Questions in Epidemiology

1. Sensitivity refers to:
– The ability of a screening test to correctly identify those screened individuals who have the disease
– The ability of a screening test to identify no diseased individuals who actually do not have the disease
– The ability of a measuring instrument to give consistent results on repeated trials, regardless of its accuracy
– The proportion of those screened positive who actually have the disease

2. A screening examination was performed on 550 persons for Factor X, which is found in disease Y. A definitive diagnosis for disease Y had been obtained previously. The prevalence of the condition was 10% in the population and the results of the screening are shown in the table below. Please use the table for questions 2 through 6:
Disease Status
TEST RESULTS Disease Y Present Disease Y Absent
Positive for Factor X 40 50
Negative for Factor X 10 450
The sensitivity of this test is:
– 10%
– 44%
– 80%
– 90%
– 98%

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3. The specificity of this test is:
– 10%
– 44%
– 80%
– 90%
– 98%

4. The positive predictive value of this test is:
– 10%
– 44%
– 80%
– 90%
– 98%

5. The negative predictive value of this test is:
– 10%
– 44%
– 80%
– 90%
– 98%

6. The number of false positives in this screened population is:
– 10
– 50
– 460
– 90

7. Had the prevalence of the condition Y in this population of 500 been 25% instead of 10% and the sensitivity and specificity of the screening test remained unchanged, what would have been observed with the positive predictive value?
– It would decrease
– It would increase
– It would remain unchanged
– It cannot be determined

8. Use of sequential screening in which only those who test positive to the first test are administered the second test generally results in:
– A gain in net specificity
– A gain in net sensitivity
– A decrease in net sensitivity
– An increase in both sensitivity and specificity

9. Lead time bias is:
– A bias that occurs because screening tends to identify cases with less aggressive forms of the disease
– An actually longer survival time for persons identified during a screening program because they were given an effective treatment
– An apparently lower survival rate among persons screened compared to an unscreened group
– An apparently longer survival time among persons identified during a screening program because they were identified at an earlier stage of their disease

10. Length-bias can be described as:
– A bias that occurs because screening tends to identify cases with less aggressive forms of the disease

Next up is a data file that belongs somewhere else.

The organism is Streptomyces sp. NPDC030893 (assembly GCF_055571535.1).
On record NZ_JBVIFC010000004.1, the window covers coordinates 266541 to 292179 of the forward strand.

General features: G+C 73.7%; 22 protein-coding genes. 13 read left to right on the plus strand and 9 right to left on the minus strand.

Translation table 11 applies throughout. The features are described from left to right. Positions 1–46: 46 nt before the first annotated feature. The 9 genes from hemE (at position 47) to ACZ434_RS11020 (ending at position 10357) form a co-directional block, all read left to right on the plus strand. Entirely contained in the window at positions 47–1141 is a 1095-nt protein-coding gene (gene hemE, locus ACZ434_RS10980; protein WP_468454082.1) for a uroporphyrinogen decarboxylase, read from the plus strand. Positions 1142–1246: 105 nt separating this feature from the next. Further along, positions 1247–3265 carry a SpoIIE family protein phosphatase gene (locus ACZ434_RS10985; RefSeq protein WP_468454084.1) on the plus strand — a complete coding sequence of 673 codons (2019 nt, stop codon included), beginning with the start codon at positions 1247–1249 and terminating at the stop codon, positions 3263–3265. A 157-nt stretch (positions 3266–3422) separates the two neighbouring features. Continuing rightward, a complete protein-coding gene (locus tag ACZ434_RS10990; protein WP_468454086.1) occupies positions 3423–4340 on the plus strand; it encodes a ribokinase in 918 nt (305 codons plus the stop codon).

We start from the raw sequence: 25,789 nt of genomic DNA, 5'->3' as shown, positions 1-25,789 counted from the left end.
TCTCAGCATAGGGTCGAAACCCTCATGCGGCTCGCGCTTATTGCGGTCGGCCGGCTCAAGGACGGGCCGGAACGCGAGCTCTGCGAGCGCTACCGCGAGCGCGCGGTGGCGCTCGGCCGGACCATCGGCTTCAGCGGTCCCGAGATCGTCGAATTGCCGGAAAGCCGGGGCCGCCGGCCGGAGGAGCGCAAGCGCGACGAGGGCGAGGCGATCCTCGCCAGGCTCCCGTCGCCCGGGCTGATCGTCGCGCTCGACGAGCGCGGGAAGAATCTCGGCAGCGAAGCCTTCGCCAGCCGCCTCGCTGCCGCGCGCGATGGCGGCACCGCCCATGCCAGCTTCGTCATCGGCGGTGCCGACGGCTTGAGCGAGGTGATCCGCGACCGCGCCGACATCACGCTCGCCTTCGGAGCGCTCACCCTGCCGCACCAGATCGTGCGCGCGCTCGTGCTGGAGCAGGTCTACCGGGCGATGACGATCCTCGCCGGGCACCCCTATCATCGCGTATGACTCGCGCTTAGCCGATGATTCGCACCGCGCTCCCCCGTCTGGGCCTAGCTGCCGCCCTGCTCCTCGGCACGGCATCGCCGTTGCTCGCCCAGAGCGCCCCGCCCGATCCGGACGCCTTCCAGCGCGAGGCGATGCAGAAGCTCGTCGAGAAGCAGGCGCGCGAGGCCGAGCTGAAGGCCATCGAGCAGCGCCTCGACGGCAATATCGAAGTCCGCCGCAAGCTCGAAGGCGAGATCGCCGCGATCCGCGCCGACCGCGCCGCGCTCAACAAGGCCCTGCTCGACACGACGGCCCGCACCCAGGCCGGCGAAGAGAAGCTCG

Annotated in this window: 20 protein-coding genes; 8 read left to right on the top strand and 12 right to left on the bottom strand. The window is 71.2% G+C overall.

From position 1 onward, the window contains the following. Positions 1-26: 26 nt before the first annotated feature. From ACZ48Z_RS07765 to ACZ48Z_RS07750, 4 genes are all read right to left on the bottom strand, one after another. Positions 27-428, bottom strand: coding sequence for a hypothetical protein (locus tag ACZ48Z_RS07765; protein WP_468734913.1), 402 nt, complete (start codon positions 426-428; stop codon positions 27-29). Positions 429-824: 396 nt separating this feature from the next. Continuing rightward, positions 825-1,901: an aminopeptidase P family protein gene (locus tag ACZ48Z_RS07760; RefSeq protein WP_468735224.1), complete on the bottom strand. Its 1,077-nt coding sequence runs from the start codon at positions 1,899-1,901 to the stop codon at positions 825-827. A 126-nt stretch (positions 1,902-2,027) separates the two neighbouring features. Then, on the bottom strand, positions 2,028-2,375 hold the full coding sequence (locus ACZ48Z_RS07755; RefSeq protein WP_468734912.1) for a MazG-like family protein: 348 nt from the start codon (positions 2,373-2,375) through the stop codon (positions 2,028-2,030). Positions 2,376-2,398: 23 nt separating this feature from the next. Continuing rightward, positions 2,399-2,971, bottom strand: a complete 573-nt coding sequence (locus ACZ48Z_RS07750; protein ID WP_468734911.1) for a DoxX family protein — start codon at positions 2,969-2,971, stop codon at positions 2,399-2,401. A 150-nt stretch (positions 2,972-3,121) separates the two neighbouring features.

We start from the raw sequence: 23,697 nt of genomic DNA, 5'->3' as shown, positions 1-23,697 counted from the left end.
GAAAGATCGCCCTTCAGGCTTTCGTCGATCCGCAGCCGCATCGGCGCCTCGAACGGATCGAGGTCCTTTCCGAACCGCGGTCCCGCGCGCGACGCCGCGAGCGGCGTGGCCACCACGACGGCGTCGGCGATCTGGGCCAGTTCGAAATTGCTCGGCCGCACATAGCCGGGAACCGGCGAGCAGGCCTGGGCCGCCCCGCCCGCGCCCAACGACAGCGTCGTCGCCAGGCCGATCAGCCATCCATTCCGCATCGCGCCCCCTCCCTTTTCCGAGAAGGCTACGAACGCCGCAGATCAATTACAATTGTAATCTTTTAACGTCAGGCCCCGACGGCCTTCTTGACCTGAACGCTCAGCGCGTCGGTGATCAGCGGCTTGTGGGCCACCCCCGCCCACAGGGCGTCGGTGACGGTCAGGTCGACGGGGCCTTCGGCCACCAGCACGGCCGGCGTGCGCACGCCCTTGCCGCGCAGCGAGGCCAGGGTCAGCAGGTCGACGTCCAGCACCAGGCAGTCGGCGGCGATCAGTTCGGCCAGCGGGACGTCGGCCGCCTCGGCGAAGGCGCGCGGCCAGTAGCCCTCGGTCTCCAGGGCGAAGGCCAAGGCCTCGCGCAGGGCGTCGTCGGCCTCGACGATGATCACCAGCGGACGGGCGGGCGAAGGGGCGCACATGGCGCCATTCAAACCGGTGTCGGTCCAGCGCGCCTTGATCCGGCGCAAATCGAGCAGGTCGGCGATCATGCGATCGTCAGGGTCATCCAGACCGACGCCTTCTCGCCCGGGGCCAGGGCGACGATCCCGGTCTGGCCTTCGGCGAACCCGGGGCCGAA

– An actually longer survival time for persons identified during a screening program because they were given an effective treatment
– An apparently lower survival rate among persons screened compared to an unscreened group
– An apparently longer survival time among persons identified during a screening program because they were identified at an earlier stage of their disease

11. This form of bias may appear to indicate an increase in incidence of the condition that can be attributed to an increase in the number of false positives.
– Lead time bias
– Volunteer bias
– overdiagnosis bias
– A prognostic selection bias

12. A screening test for HIV had sensitivity of 99% and specificity of 90%. When used in a drug abuse clinic the test was found to have a positive predictive value of 85%. When used to screen a group of blood donors, the test was found to have a positive predictive value of 30%. Which of the following best explains this difference between the positive predictive values?
– Measurement error
– The prevalence of HIV is higher among those in the drug abuse clinic than among blood donors
– Cases of HIV are more severe among those in the drug abuse clinic
– Interobserver variation

13. Conditions favorable to population screening for presymptomatic diagnosis of a given disease include:
– A relatively high prevalence of the disease
– Availability of effective treatment
– A screening test with a high degree of sensitivity
– All of the above

14. Adverse consequences of using a screening test that has a low specificity include:
– Unnecessarily subjecting people to a potential risk associated with diagnostic procedures
– Possible psychological trauma that accompanies suspicion of a disease
– Both of the above
– Neither of the above

15. A new test has been developed to screen for a particular disease. Initially a test result of X or higher was considered positive for the disease. Researchers determined that the sensitivity of the test was unacceptably low. To increase the test’s sensitivity, it would be possible to:
– Lower the minimum test result below X
– Raise the minimum test result above X
– Use a population with a higher prevalence of the disease
– None of the above

16. What would the effect be on the specificity of the test if the sensitivity is increased?
– Specificity would remain the same
– Specificity would increase
– Specificity would decrease
– It is uncertain what the effect would be on the specificity with the information provided

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